Williams said he always liked working with college students and his fellow staff members at Linfield. He was pleased to be able to talk with anyone on campus, from groundskeepers to the president.

"I always went all over campus. I tried to see people in their offices, their territory, rather than making them come to me," he said.

He chuckled. "That gave Norma and Phyllis fits about where I was," he said, referring fondly to former registrar's office staff members Norma Cochran and Phyllis Smith.

---

Williams and his sister grew up on a wheat and pea ranch halfway between Adams and Athena.

He was a good student and a multisport athlete, as was required in such a small school, he said.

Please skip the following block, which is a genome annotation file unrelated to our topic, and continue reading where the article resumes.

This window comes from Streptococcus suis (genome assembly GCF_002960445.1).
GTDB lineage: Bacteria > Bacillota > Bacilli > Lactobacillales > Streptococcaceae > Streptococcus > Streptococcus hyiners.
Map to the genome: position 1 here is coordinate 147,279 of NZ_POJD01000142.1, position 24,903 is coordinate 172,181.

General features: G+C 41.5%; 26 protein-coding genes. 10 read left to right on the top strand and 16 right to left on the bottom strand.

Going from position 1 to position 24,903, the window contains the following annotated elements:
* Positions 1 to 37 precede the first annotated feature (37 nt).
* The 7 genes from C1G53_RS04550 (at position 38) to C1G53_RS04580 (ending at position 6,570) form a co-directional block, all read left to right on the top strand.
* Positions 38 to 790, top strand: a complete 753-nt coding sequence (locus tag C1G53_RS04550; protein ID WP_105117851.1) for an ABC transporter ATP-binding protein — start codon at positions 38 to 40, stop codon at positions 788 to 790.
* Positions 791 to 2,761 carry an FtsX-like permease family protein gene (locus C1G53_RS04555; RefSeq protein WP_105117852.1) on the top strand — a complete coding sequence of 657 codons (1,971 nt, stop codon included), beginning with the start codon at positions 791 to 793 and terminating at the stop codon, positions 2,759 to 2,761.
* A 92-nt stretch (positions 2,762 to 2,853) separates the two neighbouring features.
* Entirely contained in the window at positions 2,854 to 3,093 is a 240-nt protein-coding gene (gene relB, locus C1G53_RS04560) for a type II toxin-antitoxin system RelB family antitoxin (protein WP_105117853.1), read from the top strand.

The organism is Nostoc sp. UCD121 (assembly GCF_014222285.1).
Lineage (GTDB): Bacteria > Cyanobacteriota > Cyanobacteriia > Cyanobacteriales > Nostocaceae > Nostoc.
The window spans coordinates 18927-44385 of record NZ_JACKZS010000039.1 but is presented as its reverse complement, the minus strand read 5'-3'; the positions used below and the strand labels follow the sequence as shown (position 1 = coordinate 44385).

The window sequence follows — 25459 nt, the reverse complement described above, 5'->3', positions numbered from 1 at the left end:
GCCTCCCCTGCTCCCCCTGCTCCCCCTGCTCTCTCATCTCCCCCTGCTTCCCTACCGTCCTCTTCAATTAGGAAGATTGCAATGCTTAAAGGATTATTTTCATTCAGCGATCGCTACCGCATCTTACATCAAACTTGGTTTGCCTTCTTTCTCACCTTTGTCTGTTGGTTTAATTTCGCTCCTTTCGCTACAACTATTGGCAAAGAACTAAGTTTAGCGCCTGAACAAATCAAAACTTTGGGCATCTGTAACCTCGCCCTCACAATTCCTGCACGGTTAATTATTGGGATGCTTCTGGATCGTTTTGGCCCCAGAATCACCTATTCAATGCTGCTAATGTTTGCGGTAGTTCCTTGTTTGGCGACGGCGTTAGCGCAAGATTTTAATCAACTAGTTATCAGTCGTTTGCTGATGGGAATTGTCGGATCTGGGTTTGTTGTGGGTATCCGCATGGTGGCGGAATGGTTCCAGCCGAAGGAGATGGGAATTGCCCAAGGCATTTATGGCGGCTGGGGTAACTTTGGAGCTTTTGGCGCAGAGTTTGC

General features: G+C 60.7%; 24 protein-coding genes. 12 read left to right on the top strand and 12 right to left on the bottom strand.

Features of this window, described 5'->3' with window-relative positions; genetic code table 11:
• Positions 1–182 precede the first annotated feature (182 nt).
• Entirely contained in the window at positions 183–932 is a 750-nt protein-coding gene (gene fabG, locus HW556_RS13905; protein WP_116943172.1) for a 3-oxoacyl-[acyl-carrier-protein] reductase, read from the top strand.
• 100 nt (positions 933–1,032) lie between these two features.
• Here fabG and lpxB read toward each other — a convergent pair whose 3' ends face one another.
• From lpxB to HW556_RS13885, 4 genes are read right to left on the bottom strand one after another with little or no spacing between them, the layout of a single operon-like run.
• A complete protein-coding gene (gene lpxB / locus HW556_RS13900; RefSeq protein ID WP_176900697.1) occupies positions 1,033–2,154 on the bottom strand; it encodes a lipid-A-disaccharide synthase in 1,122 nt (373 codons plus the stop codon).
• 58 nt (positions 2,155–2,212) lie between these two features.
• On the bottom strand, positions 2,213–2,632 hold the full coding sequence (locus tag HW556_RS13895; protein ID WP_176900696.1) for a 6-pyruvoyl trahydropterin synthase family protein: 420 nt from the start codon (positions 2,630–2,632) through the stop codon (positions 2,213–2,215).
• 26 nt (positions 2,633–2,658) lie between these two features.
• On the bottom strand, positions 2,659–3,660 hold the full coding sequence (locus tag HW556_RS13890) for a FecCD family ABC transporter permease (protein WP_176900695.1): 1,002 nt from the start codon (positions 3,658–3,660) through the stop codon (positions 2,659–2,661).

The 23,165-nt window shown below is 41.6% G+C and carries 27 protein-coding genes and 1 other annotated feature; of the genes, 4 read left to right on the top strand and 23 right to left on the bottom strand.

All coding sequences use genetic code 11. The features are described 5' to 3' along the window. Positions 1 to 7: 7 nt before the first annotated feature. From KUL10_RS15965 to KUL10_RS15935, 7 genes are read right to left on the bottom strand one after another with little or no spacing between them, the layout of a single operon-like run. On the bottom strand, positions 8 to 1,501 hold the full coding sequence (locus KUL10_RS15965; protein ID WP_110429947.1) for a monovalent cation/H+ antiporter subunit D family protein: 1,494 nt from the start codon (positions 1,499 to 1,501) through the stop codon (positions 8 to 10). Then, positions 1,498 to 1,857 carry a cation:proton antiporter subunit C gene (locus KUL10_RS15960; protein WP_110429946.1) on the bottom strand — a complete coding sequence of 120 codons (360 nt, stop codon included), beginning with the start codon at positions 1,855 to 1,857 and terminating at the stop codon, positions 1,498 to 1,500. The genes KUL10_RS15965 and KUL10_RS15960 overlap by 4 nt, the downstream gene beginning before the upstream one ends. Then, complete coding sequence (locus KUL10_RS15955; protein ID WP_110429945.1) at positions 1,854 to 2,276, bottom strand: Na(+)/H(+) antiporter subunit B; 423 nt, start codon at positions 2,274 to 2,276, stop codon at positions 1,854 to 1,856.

He came to Linfield in 1951. A meticulous record keeper, he still has the letter from Paul Durham offering him a half-tuition scholarship - $200! - based on his academic and athletic record.

The summer after his sophomore year, he went home to help on the farm, as usual. He was plowing in the dust and heat when he suddenly wondered, "What am I doing out here?"
At that point, he said, he decided against a career in farming.

He thought about becoming a basketball coach, like one of his role models in high school. "But the townspeople got on his back," he recalled.

He also thought about the ministry. But he ended up majoring in business and pursuing an interest in accounting.

Avard Whitman, then Linfield registrar, was a friend and mentor in those days.

"He was a great guy, brilliant," Williams recalled. "I decided then to be a registrar."